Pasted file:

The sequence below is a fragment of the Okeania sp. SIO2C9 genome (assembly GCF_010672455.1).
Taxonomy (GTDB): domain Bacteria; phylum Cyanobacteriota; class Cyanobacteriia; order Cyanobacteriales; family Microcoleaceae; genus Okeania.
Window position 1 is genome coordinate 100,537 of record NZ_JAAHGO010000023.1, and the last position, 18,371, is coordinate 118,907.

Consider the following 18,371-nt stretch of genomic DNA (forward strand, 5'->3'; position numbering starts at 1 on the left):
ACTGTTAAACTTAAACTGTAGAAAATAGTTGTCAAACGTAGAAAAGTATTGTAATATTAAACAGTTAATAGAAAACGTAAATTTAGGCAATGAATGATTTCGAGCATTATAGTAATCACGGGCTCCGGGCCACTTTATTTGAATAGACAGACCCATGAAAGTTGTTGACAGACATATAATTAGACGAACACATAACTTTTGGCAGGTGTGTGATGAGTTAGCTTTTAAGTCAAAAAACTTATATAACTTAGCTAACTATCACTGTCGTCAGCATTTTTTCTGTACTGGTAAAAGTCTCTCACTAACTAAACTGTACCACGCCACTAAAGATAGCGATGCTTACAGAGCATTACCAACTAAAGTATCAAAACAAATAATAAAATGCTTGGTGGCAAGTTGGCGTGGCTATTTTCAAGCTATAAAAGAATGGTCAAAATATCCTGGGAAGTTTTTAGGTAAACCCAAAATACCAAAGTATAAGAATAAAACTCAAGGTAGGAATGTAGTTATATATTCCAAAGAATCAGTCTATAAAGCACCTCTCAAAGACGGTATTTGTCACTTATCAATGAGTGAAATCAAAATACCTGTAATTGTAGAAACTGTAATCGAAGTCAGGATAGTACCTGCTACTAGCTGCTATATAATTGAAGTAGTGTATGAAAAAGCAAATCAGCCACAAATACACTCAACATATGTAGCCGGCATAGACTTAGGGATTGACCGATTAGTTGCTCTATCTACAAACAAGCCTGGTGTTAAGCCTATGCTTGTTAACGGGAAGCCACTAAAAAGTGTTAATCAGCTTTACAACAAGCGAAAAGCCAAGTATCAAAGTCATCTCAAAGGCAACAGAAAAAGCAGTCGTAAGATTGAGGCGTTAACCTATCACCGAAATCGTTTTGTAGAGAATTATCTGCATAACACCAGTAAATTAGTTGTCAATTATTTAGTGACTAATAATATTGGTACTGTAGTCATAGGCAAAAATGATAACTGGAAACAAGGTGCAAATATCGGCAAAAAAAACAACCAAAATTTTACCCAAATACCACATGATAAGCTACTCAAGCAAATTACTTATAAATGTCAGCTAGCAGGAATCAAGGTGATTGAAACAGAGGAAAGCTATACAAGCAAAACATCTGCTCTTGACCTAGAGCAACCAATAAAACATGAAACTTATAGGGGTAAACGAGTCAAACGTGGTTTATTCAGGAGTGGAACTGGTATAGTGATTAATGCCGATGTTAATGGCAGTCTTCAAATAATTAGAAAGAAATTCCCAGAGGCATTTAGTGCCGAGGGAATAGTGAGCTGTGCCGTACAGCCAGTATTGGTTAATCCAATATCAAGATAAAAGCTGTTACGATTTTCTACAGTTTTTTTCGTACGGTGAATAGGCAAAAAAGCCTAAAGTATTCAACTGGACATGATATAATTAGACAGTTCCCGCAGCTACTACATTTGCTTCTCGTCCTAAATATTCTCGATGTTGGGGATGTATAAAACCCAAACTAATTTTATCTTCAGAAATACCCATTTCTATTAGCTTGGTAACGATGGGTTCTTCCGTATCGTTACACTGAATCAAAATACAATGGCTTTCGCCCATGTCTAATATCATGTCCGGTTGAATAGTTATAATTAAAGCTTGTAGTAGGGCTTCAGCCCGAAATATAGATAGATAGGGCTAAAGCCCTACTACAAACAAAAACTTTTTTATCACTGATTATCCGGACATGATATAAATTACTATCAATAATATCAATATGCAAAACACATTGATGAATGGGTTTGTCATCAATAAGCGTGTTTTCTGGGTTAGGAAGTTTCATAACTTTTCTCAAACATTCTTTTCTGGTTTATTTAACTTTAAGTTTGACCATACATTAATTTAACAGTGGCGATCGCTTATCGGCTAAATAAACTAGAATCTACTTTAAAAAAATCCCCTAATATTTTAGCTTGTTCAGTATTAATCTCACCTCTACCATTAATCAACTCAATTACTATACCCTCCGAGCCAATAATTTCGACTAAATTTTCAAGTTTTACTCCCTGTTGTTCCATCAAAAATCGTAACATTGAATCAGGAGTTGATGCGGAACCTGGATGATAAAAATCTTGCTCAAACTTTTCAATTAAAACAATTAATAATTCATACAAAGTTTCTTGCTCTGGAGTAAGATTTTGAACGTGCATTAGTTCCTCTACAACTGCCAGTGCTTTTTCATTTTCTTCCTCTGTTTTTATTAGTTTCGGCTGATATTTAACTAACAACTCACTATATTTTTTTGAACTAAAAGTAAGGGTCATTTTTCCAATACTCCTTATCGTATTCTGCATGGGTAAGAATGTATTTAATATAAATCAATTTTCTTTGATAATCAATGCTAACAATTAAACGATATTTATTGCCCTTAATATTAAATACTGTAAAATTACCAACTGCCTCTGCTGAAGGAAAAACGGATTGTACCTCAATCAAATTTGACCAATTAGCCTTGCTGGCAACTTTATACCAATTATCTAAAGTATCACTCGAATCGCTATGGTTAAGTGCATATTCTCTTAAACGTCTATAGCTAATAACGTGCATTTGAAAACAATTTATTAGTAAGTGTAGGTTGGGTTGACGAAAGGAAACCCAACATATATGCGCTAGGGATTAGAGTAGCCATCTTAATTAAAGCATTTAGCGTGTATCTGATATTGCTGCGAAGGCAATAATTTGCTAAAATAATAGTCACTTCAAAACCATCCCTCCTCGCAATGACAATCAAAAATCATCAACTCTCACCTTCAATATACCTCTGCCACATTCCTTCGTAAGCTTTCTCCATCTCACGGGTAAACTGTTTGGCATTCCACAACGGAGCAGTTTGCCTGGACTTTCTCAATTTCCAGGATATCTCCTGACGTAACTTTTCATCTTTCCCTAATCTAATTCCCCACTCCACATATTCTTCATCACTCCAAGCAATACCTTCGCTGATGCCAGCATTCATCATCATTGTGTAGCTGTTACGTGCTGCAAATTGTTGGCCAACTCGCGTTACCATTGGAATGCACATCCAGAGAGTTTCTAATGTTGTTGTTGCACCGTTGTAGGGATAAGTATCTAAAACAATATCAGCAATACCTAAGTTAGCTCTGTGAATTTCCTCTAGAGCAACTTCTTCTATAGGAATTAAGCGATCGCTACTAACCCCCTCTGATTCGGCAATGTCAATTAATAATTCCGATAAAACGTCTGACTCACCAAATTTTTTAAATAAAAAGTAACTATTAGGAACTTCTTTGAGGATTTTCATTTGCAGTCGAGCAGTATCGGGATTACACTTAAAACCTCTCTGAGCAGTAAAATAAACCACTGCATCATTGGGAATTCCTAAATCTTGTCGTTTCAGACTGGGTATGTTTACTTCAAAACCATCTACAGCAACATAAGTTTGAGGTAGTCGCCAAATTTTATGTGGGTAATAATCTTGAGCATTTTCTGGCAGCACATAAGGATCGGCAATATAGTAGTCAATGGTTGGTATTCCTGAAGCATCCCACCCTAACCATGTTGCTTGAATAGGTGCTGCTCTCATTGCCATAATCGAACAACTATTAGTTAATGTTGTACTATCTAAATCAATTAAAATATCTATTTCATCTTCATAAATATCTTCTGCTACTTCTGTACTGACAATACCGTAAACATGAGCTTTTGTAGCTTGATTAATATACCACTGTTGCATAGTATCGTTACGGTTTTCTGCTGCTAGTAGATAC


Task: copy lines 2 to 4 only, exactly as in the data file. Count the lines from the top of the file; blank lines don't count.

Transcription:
Taxonomy (GTDB): domain Bacteria; phylum Cyanobacteriota; class Cyanobacteriia; order Cyanobacteriales; family Microcoleaceae; genus Okeania.
Window position 1 is genome coordinate 100,537 of record NZ_JAAHGO010000023.1, and the last position, 18,371, is coordinate 118,907.

Consider the following 18,371-nt stretch of genomic DNA (forward strand, 5'->3'; position numbering starts at 1 on the left):